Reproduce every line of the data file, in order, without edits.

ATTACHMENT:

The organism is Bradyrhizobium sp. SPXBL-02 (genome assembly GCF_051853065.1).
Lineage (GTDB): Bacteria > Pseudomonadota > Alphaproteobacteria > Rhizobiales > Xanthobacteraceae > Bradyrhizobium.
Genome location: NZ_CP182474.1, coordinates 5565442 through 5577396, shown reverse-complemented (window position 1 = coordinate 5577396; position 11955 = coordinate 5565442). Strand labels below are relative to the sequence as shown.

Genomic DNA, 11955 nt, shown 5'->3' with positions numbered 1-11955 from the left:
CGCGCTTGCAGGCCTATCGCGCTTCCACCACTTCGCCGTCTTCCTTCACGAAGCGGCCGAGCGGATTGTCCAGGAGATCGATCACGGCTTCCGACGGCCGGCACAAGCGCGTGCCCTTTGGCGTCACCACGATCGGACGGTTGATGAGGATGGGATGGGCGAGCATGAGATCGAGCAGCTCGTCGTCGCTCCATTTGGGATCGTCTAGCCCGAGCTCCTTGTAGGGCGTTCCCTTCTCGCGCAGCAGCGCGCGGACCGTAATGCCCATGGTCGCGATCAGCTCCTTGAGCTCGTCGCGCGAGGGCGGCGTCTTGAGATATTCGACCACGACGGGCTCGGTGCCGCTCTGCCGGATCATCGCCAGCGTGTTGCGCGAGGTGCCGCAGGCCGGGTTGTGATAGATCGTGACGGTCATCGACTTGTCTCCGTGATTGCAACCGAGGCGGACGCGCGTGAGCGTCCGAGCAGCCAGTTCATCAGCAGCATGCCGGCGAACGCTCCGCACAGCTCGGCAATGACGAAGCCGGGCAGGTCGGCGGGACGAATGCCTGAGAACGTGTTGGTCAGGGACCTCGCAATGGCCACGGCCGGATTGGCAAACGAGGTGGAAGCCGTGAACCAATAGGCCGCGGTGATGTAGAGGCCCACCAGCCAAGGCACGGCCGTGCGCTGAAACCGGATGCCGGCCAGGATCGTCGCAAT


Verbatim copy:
The organism is Bradyrhizobium sp. SPXBL-02 (genome assembly GCF_051853065.1).
Lineage (GTDB): Bacteria > Pseudomonadota > Alphaproteobacteria > Rhizobiales > Xanthobacteraceae > Bradyrhizobium.
Genome location: NZ_CP182474.1, coordinates 5565442 through 5577396, shown reverse-complemented (window position 1 = coordinate 5577396; position 11955 = coordinate 5565442). Strand labels below are relative to the sequence as shown.

Genomic DNA, 11955 nt, shown 5'->3' with positions numbered 1-11955 from the left:
CGCGCTTGCAGGCCTATCGCGCTTCCACCACTTCGCCGTCTTCCTTCACGAAGCGGCCGAGCGGATTGTCCAGGAGATCGATCACGGCTTCCGACGGCCGGCACAAGCGCGTGCCCTTTGGCGTCACCACGATCGGACGGTTGATGAGGATGGGATGGGCGAGCATGAGATCGAGCAGCTCGTCGTCGCTCCATTTGGGATCGTCTAGCCCGAGCTCCTTGTAGGGCGTTCCCTTCTCGCGCAGCAGCGCGCGGACCGTAATGCCCATGGTCGCGATCAGCTCCTTGAGCTCGTCGCGCGAGGGCGGCGTCTTGAGATATTCGACCACGACGGGCTCGGTGCCGCTCTGCCGGATCATCGCCAGCGTGTTGCGCGAGGTGCCGCAGGCCGGGTTGTGATAGATCGTGACGGTCATCGACTTGTCTCCGTGATTGCAACCGAGGCGGACGCGCGTGAGCGTCCGAGCAGCCAGTTCATCAGCAGCATGCCGGCGAACGCTCCGCACAGCTCGGCAATGACGAAGCCGGGCAGGTCGGCGGGACGAATGCCTGAGAACGTGTTGGTCAGGGACCTCGCAATGGCCACGGCCGGATTGGCAAACGAGGTGGAAGCCGTGAACCAATAGGCCGCGGTGATGTAGAGGCCCACCAGCCAAGGCACGGCCGTGCGCTGAAACCGGATGCCGGCCAGGATCGTCGCAAT